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Ron Thibodeaux

Hell or High Water: How Cajun Fortitude Withstood Hurricanes Rita and Ike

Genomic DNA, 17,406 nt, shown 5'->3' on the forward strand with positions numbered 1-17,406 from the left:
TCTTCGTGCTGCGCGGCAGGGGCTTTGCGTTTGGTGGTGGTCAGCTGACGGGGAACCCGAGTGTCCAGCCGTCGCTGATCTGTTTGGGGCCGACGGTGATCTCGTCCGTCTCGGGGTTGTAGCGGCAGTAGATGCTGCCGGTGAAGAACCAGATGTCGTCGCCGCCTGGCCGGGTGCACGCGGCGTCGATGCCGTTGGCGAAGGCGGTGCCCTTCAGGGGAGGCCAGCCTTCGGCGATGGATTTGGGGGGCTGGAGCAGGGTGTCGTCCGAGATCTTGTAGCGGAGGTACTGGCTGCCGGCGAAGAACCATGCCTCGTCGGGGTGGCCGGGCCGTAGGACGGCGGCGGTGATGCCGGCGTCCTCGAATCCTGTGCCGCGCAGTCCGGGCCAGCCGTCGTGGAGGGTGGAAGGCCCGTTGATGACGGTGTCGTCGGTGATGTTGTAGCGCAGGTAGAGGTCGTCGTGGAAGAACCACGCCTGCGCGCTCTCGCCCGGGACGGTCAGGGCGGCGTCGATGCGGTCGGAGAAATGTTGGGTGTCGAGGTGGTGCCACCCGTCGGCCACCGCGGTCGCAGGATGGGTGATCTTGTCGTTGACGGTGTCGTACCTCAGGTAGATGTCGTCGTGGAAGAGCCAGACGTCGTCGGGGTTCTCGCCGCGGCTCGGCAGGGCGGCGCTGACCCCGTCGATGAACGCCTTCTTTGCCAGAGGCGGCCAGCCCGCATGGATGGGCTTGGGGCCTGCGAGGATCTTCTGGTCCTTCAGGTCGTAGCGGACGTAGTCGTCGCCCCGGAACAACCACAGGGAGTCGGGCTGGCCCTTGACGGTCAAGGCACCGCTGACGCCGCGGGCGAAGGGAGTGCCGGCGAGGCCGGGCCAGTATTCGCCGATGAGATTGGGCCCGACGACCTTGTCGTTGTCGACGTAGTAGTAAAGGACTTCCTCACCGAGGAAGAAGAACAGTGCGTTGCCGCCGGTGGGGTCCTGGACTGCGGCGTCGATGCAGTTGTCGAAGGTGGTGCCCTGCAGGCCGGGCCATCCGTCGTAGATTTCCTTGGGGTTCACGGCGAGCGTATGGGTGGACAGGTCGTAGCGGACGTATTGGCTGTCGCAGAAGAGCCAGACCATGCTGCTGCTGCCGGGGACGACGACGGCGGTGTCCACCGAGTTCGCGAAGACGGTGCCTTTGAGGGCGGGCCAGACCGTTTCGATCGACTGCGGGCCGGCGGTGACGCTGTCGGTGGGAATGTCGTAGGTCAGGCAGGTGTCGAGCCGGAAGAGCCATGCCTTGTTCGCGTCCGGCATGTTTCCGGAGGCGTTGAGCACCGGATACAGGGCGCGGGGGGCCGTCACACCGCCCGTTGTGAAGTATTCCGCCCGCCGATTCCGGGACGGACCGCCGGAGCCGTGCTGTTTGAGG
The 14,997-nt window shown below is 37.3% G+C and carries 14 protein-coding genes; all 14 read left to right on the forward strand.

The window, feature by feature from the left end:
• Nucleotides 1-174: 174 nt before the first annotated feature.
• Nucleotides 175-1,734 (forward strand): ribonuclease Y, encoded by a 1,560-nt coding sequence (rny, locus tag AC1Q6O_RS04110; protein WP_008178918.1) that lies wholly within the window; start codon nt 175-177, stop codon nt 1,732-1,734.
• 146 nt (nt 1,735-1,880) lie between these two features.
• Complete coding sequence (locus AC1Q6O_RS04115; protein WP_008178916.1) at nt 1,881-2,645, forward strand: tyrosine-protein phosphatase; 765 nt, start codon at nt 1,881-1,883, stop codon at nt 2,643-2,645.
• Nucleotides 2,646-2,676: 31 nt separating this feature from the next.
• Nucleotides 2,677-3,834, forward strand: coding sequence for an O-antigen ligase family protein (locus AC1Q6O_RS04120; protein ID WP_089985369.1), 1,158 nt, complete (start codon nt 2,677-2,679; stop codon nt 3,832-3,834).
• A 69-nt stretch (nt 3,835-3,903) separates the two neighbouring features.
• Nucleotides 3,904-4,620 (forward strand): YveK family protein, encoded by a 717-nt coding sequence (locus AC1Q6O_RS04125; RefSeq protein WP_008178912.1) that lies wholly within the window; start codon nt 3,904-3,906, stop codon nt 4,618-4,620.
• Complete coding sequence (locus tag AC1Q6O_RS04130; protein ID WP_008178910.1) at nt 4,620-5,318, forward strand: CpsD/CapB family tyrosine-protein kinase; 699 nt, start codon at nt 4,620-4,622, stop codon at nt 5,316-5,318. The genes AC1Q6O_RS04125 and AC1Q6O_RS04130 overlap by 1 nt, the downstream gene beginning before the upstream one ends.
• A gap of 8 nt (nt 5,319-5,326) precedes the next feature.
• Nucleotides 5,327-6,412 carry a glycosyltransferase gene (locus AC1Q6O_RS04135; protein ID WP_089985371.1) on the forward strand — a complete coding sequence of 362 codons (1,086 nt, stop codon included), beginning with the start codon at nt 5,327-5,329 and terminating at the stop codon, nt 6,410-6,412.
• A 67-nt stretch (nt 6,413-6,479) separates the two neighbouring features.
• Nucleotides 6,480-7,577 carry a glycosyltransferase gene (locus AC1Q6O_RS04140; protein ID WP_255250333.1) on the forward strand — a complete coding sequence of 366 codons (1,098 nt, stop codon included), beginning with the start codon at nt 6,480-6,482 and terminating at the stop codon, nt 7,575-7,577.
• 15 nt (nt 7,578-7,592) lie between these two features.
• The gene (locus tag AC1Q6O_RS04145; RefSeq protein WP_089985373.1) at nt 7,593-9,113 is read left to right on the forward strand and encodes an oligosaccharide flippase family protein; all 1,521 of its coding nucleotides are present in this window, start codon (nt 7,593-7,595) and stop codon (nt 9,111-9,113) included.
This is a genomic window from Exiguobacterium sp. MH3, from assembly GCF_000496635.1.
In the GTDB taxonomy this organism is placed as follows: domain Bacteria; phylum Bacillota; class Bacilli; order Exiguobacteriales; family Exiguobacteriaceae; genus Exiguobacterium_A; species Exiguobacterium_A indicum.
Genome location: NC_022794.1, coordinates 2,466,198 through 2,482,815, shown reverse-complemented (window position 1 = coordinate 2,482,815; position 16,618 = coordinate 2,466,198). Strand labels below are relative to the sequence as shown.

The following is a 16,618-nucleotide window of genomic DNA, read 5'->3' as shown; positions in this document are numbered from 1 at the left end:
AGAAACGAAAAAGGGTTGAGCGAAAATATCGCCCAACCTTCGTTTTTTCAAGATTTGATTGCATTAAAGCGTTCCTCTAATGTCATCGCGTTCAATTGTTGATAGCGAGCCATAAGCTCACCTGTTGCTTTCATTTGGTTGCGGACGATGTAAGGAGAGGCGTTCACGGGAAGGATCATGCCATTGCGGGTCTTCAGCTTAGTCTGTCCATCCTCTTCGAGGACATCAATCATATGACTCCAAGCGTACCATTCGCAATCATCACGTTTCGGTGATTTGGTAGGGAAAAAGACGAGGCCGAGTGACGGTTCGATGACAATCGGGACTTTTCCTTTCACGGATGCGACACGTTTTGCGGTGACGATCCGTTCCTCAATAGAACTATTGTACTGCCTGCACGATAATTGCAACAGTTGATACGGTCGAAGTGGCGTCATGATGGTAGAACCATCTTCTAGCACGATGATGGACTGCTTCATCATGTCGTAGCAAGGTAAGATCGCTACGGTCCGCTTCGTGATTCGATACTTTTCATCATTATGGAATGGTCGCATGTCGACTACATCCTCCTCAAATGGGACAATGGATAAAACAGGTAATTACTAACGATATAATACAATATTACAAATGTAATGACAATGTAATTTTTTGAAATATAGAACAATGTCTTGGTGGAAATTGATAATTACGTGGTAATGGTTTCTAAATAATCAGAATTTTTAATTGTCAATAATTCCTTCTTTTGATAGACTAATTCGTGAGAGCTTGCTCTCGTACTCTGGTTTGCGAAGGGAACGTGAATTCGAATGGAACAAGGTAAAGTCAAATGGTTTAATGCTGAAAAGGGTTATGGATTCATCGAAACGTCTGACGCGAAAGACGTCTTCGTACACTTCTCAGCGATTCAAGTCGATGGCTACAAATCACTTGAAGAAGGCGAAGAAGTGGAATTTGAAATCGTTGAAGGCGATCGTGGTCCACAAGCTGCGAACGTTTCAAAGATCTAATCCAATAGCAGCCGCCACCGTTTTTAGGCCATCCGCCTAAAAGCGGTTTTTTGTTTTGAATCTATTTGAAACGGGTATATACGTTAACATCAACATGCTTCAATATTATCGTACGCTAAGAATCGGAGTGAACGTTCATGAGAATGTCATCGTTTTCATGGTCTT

Americans will long remember 2005 as the year of the hurricane when so many storms formed in the North Atlantic that we ran out of names and had to use letters of the Greek alphabet to identify them. In the midst of that turmoil, one of the decade's most imposing hurricanes set itself apart from all others. It was, for a time, the largest hurricane ever measured within the Gulf of Mexico, and one of the strongest Category 5 hurricanes ever recorded. When it struck South Louisiana, its enormous storm surge and intense winds threatened more than just tens of thousands of local residents"€"it took dead aim on a culture and a way of life unique to all of the United States as well. But this is not the story that most Americans think they know. This was not Hurricane Katrina, which held the country in rapt attention as the human misery throughout flooded New Orleans was compounded by inept government response at every level. No, this was Hurricane Rita, the other Louisiana disaster of 2005. Rita clobbered communities across the entire 250-mile coastal foundation of Acadiana, America's one-of-a-kind Cajun country. From one end of the Louisiana coast to another, towns were flooded, populations were left homeless and without public services, and communities were all but wiped off the map.

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